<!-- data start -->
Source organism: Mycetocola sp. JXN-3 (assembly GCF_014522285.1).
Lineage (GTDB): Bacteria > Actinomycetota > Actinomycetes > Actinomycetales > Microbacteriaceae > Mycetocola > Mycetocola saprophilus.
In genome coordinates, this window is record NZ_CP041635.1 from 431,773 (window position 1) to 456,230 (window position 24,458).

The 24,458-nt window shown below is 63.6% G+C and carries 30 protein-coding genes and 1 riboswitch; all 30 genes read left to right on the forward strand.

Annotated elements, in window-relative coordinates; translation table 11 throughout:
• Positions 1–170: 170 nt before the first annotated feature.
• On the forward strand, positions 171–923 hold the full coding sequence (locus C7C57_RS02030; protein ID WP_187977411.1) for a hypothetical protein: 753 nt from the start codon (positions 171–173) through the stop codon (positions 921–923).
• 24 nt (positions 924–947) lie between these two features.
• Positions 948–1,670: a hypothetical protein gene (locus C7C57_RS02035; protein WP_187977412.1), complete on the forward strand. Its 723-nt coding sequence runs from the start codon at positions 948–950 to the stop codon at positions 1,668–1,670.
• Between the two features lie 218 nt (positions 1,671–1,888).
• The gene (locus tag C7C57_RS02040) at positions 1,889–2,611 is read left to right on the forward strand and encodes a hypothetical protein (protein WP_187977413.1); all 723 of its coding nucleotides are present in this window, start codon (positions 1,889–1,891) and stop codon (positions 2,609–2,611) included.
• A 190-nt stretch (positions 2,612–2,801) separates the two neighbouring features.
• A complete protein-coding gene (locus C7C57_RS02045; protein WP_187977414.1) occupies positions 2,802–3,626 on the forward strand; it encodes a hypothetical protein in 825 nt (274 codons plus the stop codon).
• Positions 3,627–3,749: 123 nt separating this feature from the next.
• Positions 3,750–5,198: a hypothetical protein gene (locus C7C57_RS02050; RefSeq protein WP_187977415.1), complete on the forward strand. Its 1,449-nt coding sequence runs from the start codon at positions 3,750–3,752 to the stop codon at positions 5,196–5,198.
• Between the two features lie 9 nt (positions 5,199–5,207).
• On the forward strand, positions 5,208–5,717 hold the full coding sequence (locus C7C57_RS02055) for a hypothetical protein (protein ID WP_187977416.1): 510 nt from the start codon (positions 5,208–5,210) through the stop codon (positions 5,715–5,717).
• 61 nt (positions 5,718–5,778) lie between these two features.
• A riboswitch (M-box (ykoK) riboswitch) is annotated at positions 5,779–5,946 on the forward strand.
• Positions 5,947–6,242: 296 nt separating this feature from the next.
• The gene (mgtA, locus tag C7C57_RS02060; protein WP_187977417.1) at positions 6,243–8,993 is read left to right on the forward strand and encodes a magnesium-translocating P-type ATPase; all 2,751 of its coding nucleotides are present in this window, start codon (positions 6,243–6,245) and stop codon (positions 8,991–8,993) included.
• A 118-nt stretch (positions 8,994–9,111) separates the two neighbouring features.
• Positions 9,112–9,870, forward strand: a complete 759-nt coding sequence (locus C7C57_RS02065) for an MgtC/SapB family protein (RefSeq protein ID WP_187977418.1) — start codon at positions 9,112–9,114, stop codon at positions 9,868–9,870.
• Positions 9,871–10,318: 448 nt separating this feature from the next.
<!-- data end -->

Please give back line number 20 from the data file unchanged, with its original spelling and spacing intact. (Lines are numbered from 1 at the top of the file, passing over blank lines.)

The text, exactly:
• Positions 5,947–6,242: 296 nt separating this feature from the next.